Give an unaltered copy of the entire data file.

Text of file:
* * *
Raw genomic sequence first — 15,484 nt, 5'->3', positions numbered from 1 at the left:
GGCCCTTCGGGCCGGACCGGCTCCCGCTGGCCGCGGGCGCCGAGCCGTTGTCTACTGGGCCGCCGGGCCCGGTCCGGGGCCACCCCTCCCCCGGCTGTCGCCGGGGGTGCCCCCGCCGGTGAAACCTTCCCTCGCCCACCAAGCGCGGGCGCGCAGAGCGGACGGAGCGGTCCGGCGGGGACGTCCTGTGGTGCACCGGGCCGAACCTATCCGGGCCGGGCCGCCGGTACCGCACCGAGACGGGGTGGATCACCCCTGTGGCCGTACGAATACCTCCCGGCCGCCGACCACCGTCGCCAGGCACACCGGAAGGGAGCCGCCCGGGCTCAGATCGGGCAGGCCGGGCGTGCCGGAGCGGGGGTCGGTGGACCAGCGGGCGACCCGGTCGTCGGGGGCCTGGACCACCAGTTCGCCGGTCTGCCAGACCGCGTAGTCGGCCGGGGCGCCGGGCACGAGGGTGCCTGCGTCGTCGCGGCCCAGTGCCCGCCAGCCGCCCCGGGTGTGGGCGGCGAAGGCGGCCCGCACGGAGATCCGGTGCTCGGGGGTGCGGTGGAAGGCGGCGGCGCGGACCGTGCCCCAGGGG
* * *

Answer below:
Raw genomic sequence first — 15,484 nt, 5'->3', positions numbered from 1 at the left:
GGCCCTTCGGGCCGGACCGGCTCCCGCTGGCCGCGGGCGCCGAGCCGTTGTCTACTGGGCCGCCGGGCCCGGTCCGGGGCCACCCCTCCCCCGGCTGTCGCCGGGGGTGCCCCCGCCGGTGAAACCTTCCCTCGCCCACCAAGCGCGGGCGCGCAGAGCGGACGGAGCGGTCCGGCGGGGACGTCCTGTGGTGCACCGGGCCGAACCTATCCGGGCCGGGCCGCCGGTACCGCACCGAGACGGGGTGGATCACCCCTGTGGCCGTACGAATACCTCCCGGCCGCCGACCACCGTCGCCAGGCACACCGGAAGGGAGCCGCCCGGGCTCAGATCGGGCAGGCCGGGCGTGCCGGAGCGGGGGTCGGTGGACCAGCGGGCGACCCGGTCGTCGGGGGCCTGGACCACCAGTTCGCCGGTCTGCCAGACCGCGTAGTCGGCCGGGGCGCCGGGCACGAGGGTGCCTGCGTCGTCGCGGCCCAGTGCCCGCCAGCCGCCCCGGGTGTGGGCGGCGAAGGCGGCCCGCACGGAGATCCGGTGCTCGGGGGTGCGGTGGAAGGCGGCGGCGCGGACCGTGCCCCAGGGG